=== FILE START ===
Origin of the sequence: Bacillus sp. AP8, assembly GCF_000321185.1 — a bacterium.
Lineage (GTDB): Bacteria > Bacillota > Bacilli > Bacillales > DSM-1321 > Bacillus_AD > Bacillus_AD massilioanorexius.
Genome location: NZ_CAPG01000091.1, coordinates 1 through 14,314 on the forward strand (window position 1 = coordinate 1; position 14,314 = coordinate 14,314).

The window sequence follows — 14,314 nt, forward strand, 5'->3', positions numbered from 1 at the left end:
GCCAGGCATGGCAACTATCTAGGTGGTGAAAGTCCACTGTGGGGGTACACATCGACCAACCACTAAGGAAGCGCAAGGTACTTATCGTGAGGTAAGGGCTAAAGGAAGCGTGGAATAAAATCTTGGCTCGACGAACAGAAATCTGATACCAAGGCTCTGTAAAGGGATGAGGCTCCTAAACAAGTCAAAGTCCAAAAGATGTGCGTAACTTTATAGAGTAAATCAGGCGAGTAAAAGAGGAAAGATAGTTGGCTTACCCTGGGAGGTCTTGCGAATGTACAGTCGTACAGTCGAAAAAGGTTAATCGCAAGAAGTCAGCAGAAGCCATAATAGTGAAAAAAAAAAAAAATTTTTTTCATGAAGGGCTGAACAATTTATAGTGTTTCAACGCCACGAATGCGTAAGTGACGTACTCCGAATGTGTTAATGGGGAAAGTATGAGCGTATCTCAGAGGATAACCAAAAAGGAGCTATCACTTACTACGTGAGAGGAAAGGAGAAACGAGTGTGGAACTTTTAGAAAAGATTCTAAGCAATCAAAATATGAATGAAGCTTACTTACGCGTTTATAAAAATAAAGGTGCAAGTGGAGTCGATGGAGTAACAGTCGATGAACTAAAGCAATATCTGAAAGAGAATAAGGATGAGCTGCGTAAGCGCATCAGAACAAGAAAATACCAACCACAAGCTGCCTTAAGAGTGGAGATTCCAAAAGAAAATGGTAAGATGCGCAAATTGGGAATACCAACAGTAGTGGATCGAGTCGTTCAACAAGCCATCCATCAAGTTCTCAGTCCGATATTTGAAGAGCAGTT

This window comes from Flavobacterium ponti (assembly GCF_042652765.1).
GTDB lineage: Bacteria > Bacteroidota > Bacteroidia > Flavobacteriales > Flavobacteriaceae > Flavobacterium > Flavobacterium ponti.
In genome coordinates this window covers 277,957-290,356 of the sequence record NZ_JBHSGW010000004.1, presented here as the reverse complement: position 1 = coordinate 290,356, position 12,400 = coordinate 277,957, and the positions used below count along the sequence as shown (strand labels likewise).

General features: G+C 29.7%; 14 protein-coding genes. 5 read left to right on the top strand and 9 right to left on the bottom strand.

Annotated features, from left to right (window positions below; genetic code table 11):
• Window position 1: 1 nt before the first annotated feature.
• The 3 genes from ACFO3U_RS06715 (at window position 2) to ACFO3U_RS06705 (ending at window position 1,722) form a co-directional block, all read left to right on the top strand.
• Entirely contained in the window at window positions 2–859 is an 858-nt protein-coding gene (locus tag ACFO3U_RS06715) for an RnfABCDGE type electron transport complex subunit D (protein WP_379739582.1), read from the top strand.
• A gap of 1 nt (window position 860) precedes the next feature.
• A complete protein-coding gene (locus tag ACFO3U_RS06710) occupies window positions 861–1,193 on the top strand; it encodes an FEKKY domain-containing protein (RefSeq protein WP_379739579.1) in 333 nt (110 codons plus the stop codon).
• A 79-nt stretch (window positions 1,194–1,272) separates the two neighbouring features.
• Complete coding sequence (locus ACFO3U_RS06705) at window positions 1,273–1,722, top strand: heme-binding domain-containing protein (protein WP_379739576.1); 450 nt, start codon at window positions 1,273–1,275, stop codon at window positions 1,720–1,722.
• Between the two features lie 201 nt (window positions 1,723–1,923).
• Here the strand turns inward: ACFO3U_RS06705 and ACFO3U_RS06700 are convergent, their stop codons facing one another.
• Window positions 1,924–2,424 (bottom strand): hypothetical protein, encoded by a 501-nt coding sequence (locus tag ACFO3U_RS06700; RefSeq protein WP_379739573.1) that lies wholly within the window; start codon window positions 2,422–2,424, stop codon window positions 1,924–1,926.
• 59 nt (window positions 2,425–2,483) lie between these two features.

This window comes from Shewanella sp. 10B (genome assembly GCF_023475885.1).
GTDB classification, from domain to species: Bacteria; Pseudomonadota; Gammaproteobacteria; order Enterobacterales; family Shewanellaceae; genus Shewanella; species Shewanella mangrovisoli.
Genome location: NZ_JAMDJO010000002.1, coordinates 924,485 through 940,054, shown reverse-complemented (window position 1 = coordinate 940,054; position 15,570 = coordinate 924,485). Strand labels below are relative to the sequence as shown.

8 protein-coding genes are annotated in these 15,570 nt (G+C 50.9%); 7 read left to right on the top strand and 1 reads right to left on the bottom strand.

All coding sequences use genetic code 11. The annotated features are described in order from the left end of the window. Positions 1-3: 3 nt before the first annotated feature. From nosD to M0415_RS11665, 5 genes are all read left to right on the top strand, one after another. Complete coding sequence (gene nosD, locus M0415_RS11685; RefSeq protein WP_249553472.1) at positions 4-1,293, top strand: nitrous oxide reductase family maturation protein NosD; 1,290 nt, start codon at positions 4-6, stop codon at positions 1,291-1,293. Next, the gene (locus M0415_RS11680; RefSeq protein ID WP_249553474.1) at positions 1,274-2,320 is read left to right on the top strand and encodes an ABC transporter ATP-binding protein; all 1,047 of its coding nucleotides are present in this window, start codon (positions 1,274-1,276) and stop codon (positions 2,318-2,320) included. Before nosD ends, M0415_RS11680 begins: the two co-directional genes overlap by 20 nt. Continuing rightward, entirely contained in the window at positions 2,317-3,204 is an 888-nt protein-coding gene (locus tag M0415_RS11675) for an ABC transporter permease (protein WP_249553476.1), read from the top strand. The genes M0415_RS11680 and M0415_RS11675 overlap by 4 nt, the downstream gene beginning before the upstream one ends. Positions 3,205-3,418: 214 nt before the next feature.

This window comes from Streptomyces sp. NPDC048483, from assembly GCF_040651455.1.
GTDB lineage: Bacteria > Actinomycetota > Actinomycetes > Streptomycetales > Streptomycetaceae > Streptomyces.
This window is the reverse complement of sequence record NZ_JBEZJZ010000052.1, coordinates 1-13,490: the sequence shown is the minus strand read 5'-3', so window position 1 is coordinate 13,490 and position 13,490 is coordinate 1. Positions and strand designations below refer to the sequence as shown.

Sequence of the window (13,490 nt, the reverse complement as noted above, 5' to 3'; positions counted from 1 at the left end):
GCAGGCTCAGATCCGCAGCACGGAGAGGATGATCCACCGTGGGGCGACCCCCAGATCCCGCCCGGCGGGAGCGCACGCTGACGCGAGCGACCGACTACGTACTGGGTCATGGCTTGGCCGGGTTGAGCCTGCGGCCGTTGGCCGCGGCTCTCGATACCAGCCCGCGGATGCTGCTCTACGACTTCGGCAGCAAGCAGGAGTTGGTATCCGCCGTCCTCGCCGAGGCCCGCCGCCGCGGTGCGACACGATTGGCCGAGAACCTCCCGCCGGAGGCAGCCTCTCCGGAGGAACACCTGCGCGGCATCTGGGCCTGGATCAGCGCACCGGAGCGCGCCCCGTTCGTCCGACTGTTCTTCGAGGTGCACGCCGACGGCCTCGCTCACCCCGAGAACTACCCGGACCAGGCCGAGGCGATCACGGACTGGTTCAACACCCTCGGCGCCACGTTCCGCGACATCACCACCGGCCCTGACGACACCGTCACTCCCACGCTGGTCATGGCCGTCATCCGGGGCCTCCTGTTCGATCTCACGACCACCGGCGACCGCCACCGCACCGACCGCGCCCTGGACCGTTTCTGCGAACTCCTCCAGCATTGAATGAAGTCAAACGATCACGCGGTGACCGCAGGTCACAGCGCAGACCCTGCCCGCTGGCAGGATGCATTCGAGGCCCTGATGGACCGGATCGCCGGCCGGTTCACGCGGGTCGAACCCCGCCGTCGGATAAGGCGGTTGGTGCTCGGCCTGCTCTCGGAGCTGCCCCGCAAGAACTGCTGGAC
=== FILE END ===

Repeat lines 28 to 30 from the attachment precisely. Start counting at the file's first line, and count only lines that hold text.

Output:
GTDB lineage: Bacteria > Actinomycetota > Actinomycetes > Streptomycetales > Streptomycetaceae > Streptomyces.
This window is the reverse complement of sequence record NZ_JBEZJZ010000052.1, coordinates 1-13,490: the sequence shown is the minus strand read 5'-3', so window position 1 is coordinate 13,490 and position 13,490 is coordinate 1. Positions and strand designations below refer to the sequence as shown.

Sequence of the window (13,490 nt, the reverse complement as noted above, 5' to 3'; positions counted from 1 at the left end):